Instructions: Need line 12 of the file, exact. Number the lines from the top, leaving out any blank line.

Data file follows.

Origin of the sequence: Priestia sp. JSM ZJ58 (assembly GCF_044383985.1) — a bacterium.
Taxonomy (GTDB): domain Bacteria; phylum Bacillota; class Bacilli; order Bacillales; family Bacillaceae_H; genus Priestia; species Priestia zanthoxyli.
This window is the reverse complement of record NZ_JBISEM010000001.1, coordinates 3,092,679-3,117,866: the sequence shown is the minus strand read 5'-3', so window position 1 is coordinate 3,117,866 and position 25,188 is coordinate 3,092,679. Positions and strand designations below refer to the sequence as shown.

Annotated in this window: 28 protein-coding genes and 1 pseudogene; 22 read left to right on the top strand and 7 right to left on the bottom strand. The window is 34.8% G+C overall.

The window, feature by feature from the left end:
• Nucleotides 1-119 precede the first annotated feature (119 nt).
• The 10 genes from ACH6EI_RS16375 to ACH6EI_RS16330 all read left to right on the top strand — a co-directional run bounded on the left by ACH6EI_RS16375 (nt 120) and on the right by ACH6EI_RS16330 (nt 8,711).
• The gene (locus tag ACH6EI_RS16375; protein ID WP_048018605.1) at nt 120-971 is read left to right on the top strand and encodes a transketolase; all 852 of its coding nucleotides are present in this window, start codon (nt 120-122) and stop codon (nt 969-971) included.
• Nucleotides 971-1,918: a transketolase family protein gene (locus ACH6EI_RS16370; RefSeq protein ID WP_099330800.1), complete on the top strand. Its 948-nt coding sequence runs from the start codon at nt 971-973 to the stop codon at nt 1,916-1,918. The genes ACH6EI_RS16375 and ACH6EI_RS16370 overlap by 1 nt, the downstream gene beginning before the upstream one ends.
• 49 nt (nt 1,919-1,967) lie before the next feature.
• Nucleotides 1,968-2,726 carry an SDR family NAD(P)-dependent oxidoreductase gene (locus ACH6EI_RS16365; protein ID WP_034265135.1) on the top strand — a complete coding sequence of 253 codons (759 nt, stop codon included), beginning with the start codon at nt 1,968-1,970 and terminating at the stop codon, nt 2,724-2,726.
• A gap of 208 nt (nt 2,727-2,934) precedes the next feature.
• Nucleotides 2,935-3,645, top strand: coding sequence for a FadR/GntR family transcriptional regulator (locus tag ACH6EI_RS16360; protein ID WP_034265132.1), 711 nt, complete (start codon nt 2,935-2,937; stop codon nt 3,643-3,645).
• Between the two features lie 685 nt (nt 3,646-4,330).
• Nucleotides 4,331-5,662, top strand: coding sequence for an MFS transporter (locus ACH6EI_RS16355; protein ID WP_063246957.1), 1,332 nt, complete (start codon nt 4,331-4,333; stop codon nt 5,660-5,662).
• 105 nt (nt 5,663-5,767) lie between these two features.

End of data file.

• A gap of 208 nt (nt 2,727-2,934) precedes the next feature.